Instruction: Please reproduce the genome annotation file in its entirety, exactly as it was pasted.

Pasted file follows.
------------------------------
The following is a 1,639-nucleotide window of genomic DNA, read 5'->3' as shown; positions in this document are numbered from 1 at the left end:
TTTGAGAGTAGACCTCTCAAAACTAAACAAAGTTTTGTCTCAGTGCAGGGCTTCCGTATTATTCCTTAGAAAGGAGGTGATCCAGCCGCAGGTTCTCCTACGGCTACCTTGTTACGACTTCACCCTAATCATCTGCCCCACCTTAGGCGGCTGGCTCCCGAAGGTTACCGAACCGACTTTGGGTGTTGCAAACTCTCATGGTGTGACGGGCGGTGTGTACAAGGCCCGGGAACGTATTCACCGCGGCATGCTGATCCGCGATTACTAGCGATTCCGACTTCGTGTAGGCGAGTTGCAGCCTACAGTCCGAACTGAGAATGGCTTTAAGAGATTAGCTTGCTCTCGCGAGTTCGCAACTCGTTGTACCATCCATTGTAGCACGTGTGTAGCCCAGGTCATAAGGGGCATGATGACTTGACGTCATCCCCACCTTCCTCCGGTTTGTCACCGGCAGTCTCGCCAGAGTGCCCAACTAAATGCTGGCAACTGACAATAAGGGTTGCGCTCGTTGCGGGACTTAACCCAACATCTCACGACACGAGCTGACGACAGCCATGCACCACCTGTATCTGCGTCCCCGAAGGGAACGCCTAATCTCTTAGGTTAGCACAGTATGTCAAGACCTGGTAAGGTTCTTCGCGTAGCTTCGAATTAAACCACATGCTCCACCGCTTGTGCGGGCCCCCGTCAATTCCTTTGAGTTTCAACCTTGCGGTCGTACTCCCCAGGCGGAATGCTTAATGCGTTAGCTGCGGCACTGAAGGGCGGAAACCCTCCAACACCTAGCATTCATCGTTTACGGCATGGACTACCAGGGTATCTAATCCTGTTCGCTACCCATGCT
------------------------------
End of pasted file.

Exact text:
The following is a 1,639-nucleotide window of genomic DNA, read 5'->3' as shown; positions in this document are numbered from 1 at the left end:
TTTGAGAGTAGACCTCTCAAAACTAAACAAAGTTTTGTCTCAGTGCAGGGCTTCCGTATTATTCCTTAGAAAGGAGGTGATCCAGCCGCAGGTTCTCCTACGGCTACCTTGTTACGACTTCACCCTAATCATCTGCCCCACCTTAGGCGGCTGGCTCCCGAAGGTTACCGAACCGACTTTGGGTGTTGCAAACTCTCATGGTGTGACGGGCGGTGTGTACAAGGCCCGGGAACGTATTCACCGCGGCATGCTGATCCGCGATTACTAGCGATTCCGACTTCGTGTAGGCGAGTTGCAGCCTACAGTCCGAACTGAGAATGGCTTTAAGAGATTAGCTTGCTCTCGCGAGTTCGCAACTCGTTGTACCATCCATTGTAGCACGTGTGTAGCCCAGGTCATAAGGGGCATGATGACTTGACGTCATCCCCACCTTCCTCCGGTTTGTCACCGGCAGTCTCGCCAGAGTGCCCAACTAAATGCTGGCAACTGACAATAAGGGTTGCGCTCGTTGCGGGACTTAACCCAACATCTCACGACACGAGCTGACGACAGCCATGCACCACCTGTATCTGCGTCCCCGAAGGGAACGCCTAATCTCTTAGGTTAGCACAGTATGTCAAGACCTGGTAAGGTTCTTCGCGTAGCTTCGAATTAAACCACATGCTCCACCGCTTGTGCGGGCCCCCGTCAATTCCTTTGAGTTTCAACCTTGCGGTCGTACTCCCCAGGCGGAATGCTTAATGCGTTAGCTGCGGCACTGAAGGGCGGAAACCCTCCAACACCTAGCATTCATCGTTTACGGCATGGACTACCAGGGTATCTAATCCTGTTCGCTACCCATGCT